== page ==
"Average" material of many previously popular countries has been dropping in price consistently for many years. By "average", I mean the type of material that the average country collector fills an album with, not sub-quality material. In other words, mint never hinged sets of the last 40 years, medium quality used stamps that are not particularly scarce, the sort of material that is easily found in the stock of any dealer who regularly stocks the area in question. The bulk of North American and European mint stamps of this time period now trade based on their face value, with much of it being recycled as current postage. On the other hand, earlier, better material of these countries is in strong demand. The definition of "better" is any stamp that one cannot reasonably expect a dealer to have in stock, one that must be "found", either because of scarcity or condition.
Once sold for $20, now $5

World view explanation:
Country collectors ("album fillers" in dealer parlance) are dying off faster than newcomers are taking it up. Those newcomers that are starting (or returning) see the state of the market for this material, and they also shy away and head for "more interesting" philatelic fields. The "album filler" was king during the heyday of the 1970's when everything that was bought from the post office went up in price (if not "value"). They formed the bulk of the collecting public. Also, the collectors of that time rarely bothered to be very picky, especially with used stamps. "Mint Never Hinged" ruled, and was almost the only thing that was important. For verification, look closely at the collections that were formed in the 1970's that many dealers are offering intact - you will quickly see the pattern. Now, nearly all collectors are searching for the stamps that need to be "found", not just bought from a pricelist. The result is more demand for the better items, and less for the readily available stamps, at the same time as the supply of the readily available stamps is increasing because so many of those 1970's "album filler" collections are coming on the market.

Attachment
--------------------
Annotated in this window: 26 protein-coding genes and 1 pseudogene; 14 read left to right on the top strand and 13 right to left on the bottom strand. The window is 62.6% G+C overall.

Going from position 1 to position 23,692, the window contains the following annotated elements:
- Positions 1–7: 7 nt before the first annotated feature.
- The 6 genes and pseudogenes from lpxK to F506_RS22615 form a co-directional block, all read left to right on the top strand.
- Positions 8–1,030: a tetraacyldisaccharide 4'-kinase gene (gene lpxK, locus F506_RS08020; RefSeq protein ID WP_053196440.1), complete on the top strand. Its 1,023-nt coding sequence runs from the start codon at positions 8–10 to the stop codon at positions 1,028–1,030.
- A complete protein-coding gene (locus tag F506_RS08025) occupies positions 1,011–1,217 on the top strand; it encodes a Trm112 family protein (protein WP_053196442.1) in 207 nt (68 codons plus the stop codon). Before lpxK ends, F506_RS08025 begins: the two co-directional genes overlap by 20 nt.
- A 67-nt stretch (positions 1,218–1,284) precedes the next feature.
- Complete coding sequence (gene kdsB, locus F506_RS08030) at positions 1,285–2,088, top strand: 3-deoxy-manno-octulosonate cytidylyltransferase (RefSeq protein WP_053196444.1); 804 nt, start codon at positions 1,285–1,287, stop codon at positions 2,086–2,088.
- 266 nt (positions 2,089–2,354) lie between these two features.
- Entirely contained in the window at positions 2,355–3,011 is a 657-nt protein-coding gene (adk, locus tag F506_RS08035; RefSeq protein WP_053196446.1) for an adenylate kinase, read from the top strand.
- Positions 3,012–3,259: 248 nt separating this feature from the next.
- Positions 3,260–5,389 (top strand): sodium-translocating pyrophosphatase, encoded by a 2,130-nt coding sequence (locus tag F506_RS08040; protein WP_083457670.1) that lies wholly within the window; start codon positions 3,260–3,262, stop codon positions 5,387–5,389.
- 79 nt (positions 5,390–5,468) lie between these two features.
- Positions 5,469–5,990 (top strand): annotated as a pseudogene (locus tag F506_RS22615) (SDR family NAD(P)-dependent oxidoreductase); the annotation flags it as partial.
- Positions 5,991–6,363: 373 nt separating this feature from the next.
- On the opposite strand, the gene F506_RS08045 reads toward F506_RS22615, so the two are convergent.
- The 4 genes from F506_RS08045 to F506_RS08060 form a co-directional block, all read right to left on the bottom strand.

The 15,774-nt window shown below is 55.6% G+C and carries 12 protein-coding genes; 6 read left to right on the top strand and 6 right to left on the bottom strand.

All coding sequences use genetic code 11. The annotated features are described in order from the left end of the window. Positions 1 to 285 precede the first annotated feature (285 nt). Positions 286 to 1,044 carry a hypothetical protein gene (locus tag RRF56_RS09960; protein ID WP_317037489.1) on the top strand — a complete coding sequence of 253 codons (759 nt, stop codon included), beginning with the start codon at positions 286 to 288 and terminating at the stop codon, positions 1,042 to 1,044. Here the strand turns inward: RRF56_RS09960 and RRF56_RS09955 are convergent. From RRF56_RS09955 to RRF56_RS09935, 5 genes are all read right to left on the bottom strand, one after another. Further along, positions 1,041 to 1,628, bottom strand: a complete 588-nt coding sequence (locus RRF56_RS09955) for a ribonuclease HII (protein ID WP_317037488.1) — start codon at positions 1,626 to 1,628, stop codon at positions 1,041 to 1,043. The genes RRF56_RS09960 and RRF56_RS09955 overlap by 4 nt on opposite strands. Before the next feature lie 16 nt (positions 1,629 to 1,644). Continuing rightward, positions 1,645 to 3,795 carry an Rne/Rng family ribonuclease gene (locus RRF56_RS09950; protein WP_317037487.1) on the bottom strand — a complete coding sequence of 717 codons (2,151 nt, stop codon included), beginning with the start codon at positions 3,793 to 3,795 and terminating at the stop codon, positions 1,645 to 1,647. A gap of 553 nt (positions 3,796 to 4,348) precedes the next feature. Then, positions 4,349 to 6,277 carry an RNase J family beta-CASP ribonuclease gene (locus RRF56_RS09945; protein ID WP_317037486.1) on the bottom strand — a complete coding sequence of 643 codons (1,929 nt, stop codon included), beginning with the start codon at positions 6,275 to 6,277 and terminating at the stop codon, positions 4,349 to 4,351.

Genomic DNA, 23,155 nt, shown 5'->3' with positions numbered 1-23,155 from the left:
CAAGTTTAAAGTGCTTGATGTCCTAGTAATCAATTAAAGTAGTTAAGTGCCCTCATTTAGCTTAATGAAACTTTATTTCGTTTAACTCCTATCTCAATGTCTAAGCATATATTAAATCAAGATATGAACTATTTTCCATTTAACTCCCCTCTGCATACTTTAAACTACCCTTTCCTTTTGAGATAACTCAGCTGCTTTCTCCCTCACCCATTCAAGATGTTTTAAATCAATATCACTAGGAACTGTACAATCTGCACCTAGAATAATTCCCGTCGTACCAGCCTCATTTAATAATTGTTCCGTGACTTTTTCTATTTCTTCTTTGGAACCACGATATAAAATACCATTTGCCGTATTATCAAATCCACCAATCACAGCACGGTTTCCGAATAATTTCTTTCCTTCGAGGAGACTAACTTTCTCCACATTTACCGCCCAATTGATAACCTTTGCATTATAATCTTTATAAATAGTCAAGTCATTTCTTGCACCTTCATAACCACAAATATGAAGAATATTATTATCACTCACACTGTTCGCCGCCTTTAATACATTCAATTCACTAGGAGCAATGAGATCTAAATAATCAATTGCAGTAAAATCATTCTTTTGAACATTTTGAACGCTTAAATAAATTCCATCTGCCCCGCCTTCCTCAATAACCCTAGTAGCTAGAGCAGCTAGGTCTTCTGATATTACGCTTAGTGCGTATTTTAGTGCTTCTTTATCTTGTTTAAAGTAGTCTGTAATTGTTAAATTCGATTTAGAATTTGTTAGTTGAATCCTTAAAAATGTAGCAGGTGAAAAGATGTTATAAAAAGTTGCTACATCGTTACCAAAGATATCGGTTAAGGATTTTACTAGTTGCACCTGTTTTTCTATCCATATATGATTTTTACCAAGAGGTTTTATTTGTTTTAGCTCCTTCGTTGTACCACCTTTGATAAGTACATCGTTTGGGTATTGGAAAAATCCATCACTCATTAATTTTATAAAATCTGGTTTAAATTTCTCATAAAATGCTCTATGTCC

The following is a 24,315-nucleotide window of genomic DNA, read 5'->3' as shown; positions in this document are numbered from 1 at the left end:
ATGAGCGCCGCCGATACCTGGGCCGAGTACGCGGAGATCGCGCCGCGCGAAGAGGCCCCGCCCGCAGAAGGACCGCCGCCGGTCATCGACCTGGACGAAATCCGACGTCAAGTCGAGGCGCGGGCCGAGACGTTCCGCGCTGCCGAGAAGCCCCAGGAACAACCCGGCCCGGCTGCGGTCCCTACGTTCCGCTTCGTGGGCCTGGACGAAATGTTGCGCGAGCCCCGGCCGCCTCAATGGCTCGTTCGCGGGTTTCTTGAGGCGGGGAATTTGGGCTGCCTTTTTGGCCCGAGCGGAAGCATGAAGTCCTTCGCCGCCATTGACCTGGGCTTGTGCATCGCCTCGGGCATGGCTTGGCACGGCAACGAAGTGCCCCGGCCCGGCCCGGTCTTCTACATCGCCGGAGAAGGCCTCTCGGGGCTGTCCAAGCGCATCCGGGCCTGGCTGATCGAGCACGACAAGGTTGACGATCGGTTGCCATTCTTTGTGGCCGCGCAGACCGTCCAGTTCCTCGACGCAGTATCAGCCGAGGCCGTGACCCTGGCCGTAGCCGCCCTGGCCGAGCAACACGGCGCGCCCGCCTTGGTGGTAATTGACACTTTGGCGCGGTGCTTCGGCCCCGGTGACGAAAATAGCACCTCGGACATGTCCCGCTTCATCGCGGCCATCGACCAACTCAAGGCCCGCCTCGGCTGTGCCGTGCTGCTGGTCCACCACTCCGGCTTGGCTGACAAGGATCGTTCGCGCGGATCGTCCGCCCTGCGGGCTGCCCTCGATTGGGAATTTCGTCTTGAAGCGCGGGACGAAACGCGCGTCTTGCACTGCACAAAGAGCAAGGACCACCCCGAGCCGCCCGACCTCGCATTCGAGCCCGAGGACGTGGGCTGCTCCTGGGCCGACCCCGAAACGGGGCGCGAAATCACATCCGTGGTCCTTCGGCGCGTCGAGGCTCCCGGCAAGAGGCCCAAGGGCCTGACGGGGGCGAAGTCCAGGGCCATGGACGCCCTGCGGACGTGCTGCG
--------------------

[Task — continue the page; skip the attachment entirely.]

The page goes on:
The stamps of China, Southeast Asia and Latin America, previously under-appreciated areas, are doing very well.

World view explanation:
These areas have had their ups and downs over the last few years due simply to local economies and the spending power of local collectors, but in general have done very well. Why? The answer lies in three elements: 1) twenty years or more of improving economies, leading to 2) the rise of a middle class with the money and desire to collect, and 3) the Internet.

The first two are demographics in another form. When we discuss the North American and European collecting population, we tend to ignore money, like it's a relatively constant element. However, this has not always been true! There is a reason all those Germany commemoratives of the late 1940's and early 1950's are so highly valued now -- nobody had the money to buy them during the reconstruction!

The availability of more spending power has created more collectors, of areas that were once unpopular in the rest of the world. The result is expanding demand for stamps with a limited supply, since why should anybody have put away stocks of something that was unpopular?

So what about the Internet? An axiom of trading is that "price cannot go up in a vacuum". For prices to rise, there must be some, limited supply. Then, when a collector sees the availability of desirable things, and becomes aware that he can purchase these things if he buys aggressively enough, he begins to do just that, competing with other collectors who have discovered the same joy from these items. The Internet has, almost overnight in historical terms, allowed collectors and dealers around the world to offer items to collectors in these expanding markets, soaking up the available supply in the rest of the world.

These are the growth markets for stamps in the future. Financially improved adult populations in Asian and some Latin American countries are replacing, on a global scale, the loss of the young population in the countries with a long standing philatelic population.